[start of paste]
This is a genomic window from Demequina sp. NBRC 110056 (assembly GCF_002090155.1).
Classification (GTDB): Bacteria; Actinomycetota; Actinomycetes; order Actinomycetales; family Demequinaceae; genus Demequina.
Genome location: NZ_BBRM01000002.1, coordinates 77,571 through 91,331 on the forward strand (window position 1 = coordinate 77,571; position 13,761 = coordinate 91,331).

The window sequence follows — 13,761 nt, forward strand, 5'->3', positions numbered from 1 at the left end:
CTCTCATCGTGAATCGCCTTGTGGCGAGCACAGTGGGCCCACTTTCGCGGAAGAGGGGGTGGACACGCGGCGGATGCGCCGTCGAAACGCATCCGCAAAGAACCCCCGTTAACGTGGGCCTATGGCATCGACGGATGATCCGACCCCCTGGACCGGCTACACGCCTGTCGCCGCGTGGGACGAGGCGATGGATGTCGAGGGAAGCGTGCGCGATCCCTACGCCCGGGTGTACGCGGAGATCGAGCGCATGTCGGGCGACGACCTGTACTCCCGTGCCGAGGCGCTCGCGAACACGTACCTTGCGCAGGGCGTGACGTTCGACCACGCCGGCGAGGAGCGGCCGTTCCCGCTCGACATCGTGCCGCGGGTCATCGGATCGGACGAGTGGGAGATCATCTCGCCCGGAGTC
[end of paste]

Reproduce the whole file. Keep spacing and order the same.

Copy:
This is a genomic window from Demequina sp. NBRC 110056 (assembly GCF_002090155.1).
Classification (GTDB): Bacteria; Actinomycetota; Actinomycetes; order Actinomycetales; family Demequinaceae; genus Demequina.
Genome location: NZ_BBRM01000002.1, coordinates 77,571 through 91,331 on the forward strand (window position 1 = coordinate 77,571; position 13,761 = coordinate 91,331).

The window sequence follows — 13,761 nt, forward strand, 5'->3', positions numbered from 1 at the left end:
CTCTCATCGTGAATCGCCTTGTGGCGAGCACAGTGGGCCCACTTTCGCGGAAGAGGGGGTGGACACGCGGCGGATGCGCCGTCGAAACGCATCCGCAAAGAACCCCCGTTAACGTGGGCCTATGGCATCGACGGATGATCCGACCCCCTGGACCGGCTACACGCCTGTCGCCGCGTGGGACGAGGCGATGGATGTCGAGGGAAGCGTGCGCGATCCCTACGCCCGGGTGTACGCGGAGATCGAGCGCATGTCGGGCGACGACCTGTACTCCCGTGCCGAGGCGCTCGCGAACACGTACCTTGCGCAGGGCGTGACGTTCGACCACGCCGGCGAGGAGCGGCCGTTCCCGCTCGACATCGTGCCGCGGGTCATCGGATCGGACGAGTGGGAGATCATCTCGCCCGGAGTC